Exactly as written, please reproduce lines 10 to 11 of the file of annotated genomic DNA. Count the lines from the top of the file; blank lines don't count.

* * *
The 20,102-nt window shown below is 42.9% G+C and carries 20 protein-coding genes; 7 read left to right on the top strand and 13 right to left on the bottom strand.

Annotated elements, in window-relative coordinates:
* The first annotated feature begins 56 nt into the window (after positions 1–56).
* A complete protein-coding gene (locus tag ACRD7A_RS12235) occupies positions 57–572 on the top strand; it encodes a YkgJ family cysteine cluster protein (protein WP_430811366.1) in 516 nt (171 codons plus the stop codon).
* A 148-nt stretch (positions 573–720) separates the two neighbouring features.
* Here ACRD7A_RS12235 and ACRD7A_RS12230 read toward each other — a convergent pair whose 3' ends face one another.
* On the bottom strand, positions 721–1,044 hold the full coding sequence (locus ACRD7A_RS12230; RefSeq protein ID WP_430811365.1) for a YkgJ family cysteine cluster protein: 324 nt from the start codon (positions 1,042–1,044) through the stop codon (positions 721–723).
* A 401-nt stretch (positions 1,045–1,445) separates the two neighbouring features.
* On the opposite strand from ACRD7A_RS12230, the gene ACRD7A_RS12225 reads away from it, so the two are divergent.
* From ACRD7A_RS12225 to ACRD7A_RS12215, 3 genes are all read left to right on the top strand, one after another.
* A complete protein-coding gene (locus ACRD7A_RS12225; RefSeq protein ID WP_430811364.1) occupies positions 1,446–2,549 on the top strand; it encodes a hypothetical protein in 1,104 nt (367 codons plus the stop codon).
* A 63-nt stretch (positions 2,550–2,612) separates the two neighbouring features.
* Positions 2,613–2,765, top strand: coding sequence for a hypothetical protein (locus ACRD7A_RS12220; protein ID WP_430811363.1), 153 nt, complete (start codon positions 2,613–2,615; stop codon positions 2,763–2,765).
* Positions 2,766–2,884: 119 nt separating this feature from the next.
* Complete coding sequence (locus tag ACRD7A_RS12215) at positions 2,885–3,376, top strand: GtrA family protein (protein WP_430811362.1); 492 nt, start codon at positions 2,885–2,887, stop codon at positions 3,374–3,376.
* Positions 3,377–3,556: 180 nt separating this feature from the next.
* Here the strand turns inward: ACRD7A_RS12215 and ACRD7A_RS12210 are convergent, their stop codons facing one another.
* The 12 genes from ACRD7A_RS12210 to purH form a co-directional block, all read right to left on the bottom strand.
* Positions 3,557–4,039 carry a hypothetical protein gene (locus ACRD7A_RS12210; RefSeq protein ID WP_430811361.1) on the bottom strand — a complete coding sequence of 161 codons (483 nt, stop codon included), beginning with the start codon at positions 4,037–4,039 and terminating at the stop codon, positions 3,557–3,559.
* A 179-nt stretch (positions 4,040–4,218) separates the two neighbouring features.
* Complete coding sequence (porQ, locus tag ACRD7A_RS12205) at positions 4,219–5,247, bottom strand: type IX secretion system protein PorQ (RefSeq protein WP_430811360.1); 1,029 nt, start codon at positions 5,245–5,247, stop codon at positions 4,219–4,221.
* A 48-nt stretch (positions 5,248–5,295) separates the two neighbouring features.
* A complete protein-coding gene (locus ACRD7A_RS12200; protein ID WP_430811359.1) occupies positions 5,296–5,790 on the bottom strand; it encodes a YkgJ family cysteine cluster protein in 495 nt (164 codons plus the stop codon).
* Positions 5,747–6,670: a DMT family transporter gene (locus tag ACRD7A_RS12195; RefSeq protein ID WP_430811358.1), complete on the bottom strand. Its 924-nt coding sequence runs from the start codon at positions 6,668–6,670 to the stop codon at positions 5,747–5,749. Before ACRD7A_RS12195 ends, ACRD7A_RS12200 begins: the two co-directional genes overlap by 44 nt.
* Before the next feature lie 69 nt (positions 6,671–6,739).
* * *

* From ACRD7A_RS12225 to ACRD7A_RS12215, 3 genes are all read left to right on the top strand, one after another.
* A complete protein-coding gene (locus ACRD7A_RS12225; RefSeq protein ID WP_430811364.1) occupies positions 1,446–2,549 on the top strand; it encodes a hypothetical protein in 1,104 nt (367 codons plus the stop codon).